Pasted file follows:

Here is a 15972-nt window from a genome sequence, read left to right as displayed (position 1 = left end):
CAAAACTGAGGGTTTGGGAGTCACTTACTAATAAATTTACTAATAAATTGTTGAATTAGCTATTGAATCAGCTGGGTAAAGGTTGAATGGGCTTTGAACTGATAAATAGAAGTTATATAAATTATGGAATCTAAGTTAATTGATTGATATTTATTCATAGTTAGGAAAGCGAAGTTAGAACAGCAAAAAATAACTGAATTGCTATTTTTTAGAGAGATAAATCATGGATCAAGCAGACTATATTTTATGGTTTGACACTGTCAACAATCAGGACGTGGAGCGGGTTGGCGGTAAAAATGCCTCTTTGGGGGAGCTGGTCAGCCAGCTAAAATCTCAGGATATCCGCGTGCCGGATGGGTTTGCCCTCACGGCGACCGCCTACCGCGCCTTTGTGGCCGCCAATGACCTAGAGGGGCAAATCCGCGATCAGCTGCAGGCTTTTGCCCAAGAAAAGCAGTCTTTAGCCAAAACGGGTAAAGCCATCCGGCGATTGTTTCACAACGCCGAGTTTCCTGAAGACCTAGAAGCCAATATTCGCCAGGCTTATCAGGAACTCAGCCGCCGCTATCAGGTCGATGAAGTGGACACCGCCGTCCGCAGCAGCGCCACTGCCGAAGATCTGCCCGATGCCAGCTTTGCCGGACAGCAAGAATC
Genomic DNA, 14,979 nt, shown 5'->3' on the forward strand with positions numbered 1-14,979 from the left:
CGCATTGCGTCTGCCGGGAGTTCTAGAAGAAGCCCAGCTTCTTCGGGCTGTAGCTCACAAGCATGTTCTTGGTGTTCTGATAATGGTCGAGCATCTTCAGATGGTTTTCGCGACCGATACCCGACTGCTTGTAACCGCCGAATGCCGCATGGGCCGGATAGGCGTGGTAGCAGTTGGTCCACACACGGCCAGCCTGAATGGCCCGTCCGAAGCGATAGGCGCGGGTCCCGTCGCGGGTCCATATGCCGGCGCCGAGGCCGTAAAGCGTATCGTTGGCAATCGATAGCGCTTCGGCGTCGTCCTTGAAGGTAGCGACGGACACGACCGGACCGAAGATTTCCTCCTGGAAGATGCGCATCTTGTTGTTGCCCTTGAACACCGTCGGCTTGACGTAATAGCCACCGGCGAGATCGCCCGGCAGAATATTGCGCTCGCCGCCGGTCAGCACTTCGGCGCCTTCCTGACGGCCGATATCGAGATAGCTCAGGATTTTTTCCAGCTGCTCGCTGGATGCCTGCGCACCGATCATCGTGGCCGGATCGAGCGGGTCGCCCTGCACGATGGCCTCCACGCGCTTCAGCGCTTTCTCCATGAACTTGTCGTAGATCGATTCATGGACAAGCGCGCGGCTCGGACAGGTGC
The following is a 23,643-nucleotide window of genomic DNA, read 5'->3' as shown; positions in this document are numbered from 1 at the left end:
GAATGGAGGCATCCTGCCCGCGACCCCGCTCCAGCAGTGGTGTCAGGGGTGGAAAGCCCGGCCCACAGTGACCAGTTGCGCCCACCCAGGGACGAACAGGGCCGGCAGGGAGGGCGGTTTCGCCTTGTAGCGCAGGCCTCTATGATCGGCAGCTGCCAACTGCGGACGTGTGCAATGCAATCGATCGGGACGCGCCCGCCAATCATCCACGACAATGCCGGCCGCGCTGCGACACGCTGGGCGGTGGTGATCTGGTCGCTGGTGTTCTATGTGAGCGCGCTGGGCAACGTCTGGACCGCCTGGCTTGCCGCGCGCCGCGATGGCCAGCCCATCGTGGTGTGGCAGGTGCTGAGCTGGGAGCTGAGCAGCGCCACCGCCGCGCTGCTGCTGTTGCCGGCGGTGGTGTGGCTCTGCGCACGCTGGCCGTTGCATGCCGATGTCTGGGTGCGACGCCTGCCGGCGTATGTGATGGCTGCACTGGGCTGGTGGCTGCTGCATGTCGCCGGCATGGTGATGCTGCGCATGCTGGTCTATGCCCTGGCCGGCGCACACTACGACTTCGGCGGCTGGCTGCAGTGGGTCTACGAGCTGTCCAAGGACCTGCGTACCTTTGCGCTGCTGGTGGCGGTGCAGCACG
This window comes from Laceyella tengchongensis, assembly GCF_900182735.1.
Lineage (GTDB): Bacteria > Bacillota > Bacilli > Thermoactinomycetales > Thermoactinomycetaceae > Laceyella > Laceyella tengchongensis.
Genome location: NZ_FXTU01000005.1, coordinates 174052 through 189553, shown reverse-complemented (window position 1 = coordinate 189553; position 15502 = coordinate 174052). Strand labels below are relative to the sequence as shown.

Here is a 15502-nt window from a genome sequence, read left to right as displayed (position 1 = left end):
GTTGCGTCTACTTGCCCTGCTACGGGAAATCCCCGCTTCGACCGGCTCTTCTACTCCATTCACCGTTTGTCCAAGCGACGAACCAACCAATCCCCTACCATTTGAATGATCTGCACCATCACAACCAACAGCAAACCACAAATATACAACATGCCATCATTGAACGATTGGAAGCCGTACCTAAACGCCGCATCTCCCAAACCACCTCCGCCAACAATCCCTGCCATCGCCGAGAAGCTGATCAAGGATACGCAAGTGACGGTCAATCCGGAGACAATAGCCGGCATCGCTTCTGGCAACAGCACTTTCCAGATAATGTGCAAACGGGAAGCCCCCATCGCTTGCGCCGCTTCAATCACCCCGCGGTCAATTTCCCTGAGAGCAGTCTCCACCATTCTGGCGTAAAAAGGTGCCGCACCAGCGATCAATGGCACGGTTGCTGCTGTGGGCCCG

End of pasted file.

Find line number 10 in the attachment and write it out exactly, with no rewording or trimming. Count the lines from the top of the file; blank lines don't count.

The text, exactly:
Here is a 15502-nt window from a genome sequence, read left to right as displayed (position 1 = left end):